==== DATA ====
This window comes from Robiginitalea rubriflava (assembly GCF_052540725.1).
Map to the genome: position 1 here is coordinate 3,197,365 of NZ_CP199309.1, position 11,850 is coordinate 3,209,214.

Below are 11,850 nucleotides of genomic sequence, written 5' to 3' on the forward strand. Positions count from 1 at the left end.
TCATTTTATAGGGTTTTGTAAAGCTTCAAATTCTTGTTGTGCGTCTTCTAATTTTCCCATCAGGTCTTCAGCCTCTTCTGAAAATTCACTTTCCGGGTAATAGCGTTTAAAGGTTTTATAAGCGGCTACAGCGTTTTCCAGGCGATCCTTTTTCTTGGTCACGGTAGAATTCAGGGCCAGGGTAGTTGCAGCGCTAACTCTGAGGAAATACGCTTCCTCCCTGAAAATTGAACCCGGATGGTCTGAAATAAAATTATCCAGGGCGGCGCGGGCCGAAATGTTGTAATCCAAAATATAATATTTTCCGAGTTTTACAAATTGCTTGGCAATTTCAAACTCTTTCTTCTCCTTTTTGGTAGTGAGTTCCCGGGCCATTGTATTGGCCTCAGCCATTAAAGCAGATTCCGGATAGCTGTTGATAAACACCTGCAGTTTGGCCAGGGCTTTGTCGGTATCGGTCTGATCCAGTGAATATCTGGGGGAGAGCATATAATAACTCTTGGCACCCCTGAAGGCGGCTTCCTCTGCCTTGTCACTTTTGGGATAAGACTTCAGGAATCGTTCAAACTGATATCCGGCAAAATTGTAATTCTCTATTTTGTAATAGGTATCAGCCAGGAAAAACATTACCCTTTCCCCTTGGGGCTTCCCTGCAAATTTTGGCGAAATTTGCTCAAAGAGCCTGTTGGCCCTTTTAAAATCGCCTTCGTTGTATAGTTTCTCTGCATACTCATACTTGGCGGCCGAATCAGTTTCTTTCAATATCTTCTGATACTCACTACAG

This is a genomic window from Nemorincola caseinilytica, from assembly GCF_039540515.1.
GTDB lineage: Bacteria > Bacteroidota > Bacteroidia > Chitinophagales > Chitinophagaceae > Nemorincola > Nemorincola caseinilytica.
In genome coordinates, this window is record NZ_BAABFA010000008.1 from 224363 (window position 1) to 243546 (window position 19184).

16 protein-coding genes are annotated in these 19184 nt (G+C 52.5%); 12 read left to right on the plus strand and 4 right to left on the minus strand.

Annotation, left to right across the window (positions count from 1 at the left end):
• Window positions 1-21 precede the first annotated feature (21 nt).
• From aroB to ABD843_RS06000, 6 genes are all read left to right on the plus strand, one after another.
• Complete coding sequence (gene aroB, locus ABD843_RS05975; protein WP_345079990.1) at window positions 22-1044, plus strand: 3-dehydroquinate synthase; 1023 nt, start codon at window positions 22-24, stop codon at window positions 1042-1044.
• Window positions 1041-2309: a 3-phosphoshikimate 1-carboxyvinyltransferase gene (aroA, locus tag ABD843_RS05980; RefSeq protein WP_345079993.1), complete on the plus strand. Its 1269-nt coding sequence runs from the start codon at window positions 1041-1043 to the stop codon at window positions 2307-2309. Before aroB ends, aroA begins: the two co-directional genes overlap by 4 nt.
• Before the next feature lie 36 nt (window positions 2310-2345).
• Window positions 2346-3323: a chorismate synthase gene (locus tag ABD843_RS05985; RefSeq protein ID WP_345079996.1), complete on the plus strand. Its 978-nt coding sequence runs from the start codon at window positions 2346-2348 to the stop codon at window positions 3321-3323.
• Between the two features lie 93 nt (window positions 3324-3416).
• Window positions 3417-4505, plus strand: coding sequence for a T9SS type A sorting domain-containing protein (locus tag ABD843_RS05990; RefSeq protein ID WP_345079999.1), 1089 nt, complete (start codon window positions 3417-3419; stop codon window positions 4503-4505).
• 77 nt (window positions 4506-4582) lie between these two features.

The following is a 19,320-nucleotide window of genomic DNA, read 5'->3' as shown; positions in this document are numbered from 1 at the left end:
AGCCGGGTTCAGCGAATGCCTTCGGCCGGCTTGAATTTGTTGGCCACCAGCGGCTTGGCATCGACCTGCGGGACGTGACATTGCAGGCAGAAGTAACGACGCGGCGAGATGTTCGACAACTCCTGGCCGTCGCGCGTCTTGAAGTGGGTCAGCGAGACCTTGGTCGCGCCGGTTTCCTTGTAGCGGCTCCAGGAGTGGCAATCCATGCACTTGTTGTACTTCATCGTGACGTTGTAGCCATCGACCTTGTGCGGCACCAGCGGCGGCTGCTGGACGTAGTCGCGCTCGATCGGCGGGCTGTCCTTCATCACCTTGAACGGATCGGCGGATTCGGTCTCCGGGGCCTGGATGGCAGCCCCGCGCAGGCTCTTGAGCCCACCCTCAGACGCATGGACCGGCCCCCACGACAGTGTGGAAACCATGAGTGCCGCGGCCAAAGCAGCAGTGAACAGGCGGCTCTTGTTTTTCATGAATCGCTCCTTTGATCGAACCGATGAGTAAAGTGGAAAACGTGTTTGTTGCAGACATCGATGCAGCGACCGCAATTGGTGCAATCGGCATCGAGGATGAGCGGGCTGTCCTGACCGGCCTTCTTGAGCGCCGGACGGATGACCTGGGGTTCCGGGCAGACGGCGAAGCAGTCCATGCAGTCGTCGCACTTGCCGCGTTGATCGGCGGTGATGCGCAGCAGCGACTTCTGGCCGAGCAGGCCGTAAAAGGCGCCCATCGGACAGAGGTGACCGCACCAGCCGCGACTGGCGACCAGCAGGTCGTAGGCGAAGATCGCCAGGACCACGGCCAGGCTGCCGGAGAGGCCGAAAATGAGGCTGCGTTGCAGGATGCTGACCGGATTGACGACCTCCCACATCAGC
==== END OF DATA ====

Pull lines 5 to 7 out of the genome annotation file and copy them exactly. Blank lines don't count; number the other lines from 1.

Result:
This is a genomic window from Nemorincola caseinilytica, from assembly GCF_039540515.1.
GTDB lineage: Bacteria > Bacteroidota > Bacteroidia > Chitinophagales > Chitinophagaceae > Nemorincola > Nemorincola caseinilytica.
In genome coordinates, this window is record NZ_BAABFA010000008.1 from 224363 (window position 1) to 243546 (window position 19184).